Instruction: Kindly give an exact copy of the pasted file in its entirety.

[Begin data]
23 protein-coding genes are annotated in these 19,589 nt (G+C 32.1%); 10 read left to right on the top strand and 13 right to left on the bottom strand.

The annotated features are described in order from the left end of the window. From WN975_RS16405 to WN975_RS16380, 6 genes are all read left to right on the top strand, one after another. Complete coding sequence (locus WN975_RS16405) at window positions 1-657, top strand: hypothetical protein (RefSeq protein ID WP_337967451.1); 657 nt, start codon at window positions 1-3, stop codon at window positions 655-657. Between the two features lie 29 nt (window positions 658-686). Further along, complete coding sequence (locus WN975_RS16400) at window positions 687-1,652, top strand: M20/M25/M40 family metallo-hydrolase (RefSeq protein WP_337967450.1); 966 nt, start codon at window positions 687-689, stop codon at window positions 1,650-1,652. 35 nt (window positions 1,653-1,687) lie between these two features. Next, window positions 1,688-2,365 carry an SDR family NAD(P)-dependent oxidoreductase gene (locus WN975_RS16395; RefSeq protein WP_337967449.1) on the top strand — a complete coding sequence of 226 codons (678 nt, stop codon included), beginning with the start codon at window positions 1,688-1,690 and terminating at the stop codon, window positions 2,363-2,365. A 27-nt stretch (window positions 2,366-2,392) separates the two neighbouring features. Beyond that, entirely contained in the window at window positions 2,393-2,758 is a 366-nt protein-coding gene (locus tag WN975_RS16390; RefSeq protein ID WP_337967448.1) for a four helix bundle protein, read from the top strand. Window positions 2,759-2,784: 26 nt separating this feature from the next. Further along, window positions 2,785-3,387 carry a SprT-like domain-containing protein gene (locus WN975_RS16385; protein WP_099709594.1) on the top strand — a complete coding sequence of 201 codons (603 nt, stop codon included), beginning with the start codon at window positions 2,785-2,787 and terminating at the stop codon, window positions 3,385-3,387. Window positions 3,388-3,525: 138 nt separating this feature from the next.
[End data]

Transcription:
23 protein-coding genes are annotated in these 19,589 nt (G+C 32.1%); 10 read left to right on the top strand and 13 right to left on the bottom strand.

The annotated features are described in order from the left end of the window. From WN975_RS16405 to WN975_RS16380, 6 genes are all read left to right on the top strand, one after another. Complete coding sequence (locus WN975_RS16405) at window positions 1-657, top strand: hypothetical protein (RefSeq protein ID WP_337967451.1); 657 nt, start codon at window positions 1-3, stop codon at window positions 655-657. Between the two features lie 29 nt (window positions 658-686). Further along, complete coding sequence (locus WN975_RS16400) at window positions 687-1,652, top strand: M20/M25/M40 family metallo-hydrolase (RefSeq protein WP_337967450.1); 966 nt, start codon at window positions 687-689, stop codon at window positions 1,650-1,652. 35 nt (window positions 1,653-1,687) lie between these two features. Next, window positions 1,688-2,365 carry an SDR family NAD(P)-dependent oxidoreductase gene (locus WN975_RS16395; RefSeq protein WP_337967449.1) on the top strand — a complete coding sequence of 226 codons (678 nt, stop codon included), beginning with the start codon at window positions 1,688-1,690 and terminating at the stop codon, window positions 2,363-2,365. A 27-nt stretch (window positions 2,366-2,392) separates the two neighbouring features. Beyond that, entirely contained in the window at window positions 2,393-2,758 is a 366-nt protein-coding gene (locus tag WN975_RS16390; RefSeq protein ID WP_337967448.1) for a four helix bundle protein, read from the top strand. Window positions 2,759-2,784: 26 nt separating this feature from the next. Further along, window positions 2,785-3,387 carry a SprT-like domain-containing protein gene (locus WN975_RS16385; protein WP_099709594.1) on the top strand — a complete coding sequence of 201 codons (603 nt, stop codon included), beginning with the start codon at window positions 2,785-2,787 and terminating at the stop codon, window positions 3,385-3,387. Window positions 3,388-3,525: 138 nt separating this feature from the next.